BioAge platform

Identifying key drug targets

The BioAge platform identifies key drug targets that will impact aging. The company’s proprietary human aging cohorts have blood samples collected up to 45 years ago, with participant -omics data that is tied to extensive medical follow-up records including detailed future healthspan, lifespan, and disease outcomes.

We have built a systems biology and AI platform that leverages these rich datasets to identify the molecular drivers of age-related pathology. Our pipeline of therapies targeting these key pathways will address the significant unmet medical needs of an aging population.


Curing the Incurable

Jack Kreindler & Parker Moss

The current status quo for the treatment of cancer is based on old data … which is not even captured from the vast majority of patients.  Cancers are also heterogeneous and rapidly evolving diseases. How can we shift cancer research and treatment to one of real world, continuous learning, enabled through layers of human and artificial intelligence, not buried deep in journals but available in real-time within the next generation of clinical user interfaces? 

At Exponential Medicine 2018, Dr. Jack Kreindler led an exploration of the topic with Parker Moss. Kreindler and Parker are helping build the United Kingdom’s SMART Grid for Cancer (S.ystems M.edicine and A.I with next gen R.andomized T.rials) to not only treat but truly study patients with currently incurable disease, to accelerate learning and democratize cures.


Aging clocks: AI-based biomarkers of aging


First published in 2016, predictors of chronological and biological age developed using deep learning are rapidly gaining popularity in the aging research community. These deep aging clocks [that have been developed using artificial intelligence (AI)] can be used in a broad range of applications in the pharmaceutical industry, spanning target identification, drug discovery, data economics, and synthetic patient data generation.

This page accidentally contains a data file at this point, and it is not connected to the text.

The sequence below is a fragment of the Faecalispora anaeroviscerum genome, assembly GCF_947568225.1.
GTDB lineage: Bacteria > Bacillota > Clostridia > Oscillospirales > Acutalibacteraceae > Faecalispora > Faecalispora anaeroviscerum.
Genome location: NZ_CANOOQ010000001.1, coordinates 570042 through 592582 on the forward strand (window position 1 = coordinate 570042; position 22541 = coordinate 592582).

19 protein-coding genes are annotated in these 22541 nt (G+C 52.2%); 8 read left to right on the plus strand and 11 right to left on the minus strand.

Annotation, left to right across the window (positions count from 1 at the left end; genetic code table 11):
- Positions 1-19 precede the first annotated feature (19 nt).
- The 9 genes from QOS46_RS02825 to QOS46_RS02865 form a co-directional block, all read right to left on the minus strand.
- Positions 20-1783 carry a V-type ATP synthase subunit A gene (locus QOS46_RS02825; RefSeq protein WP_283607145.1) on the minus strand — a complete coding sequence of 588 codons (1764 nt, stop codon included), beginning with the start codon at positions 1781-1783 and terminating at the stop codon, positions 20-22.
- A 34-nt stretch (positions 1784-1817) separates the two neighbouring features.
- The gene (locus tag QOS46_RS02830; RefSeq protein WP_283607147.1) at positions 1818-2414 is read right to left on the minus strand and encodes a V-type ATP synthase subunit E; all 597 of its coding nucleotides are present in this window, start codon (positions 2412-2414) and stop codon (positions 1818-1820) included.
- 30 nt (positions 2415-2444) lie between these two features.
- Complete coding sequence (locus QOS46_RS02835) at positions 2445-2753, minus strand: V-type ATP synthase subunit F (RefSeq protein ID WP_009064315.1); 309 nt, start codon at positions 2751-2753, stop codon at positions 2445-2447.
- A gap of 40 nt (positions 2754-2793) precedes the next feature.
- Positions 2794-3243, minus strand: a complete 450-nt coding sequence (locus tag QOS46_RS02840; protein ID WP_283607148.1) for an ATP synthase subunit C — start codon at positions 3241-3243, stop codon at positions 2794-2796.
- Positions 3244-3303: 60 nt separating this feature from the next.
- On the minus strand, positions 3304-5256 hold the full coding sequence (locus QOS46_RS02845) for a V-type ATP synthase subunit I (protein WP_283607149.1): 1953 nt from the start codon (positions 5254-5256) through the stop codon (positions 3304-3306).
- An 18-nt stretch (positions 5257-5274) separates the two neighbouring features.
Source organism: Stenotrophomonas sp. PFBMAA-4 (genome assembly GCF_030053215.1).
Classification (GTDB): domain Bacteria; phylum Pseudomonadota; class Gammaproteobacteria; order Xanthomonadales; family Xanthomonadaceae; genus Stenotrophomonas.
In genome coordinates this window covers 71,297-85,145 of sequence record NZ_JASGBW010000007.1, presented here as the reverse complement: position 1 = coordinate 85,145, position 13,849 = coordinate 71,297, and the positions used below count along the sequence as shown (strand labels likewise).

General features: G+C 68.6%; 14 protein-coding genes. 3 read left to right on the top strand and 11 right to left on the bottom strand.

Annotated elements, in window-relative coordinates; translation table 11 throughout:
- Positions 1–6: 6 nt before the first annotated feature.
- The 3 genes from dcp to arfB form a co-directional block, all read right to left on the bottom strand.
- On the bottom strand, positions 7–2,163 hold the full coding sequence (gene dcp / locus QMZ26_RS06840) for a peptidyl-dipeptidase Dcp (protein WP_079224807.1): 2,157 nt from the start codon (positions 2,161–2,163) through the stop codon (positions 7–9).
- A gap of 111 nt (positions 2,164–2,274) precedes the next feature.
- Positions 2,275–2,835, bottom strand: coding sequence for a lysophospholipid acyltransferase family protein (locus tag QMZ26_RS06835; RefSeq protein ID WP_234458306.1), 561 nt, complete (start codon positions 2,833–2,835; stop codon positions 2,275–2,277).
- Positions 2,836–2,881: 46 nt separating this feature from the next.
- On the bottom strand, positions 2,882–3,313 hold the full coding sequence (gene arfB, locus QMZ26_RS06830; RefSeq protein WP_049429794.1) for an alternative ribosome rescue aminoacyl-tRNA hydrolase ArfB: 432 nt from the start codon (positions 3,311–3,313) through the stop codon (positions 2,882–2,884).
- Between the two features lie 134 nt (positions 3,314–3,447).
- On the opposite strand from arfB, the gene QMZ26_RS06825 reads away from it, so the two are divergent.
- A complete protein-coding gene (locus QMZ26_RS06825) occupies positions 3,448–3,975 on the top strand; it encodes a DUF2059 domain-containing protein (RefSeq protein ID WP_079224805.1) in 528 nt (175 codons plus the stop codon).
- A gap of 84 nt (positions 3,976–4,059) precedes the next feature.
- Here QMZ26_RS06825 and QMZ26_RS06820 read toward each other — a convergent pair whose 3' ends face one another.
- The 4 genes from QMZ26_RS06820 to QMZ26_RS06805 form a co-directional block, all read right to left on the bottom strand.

Recent advances in machine learning, coupled with increases in computational power and availability of the large publicly available datasets, have led to a renaissance in AI. These advances have generated substantial investment and hype, and many data scientists and companies are exploiting the surge in AI hype for promotional purposes. This has sown confusion in the market and triggered criticism from scientists working in the pharmaceutical industry, where approval in clinical trials is the ultimate measure of success.

Most of the credible advances in the field have been in deep learning and reinforcement learning. Since 2013, deep learning systems have surpassed human performance in multiple applications, including strategy games as well as image and text recognition. In healthcare, deep learning systems outperformed human dermatologists, ophthalmologists, and radiologists in various tasks. Deep learning also demonstrated significant improvement over conventional machine learning methods in biomedical data analysis.

Biomarkers of aging

During this same period of deep learning progress, aging research has also experienced a renaissance, and new breakthroughs are rapidly emerging. Multiple data types can be used to predict age and associate the prediction with mortality, disease, general well-being, or other biological processes including methylation, gene expression, microbiome, and imaging data.

Since the publication of the first multitissue methylation aging clock by Steven Horvath in 2013, multiple methylation aging clocks and applications of these clocks in humans and mice were developed. Even though these clocks were developed using traditional machine learning approaches – notably linear regression with regularization and the use of a limited number of samples – the results suggest that gradual changes during aging can be tracked using various data types with reasonable accuracy.

FULL TEXT: Trends in Pharmacological Sciences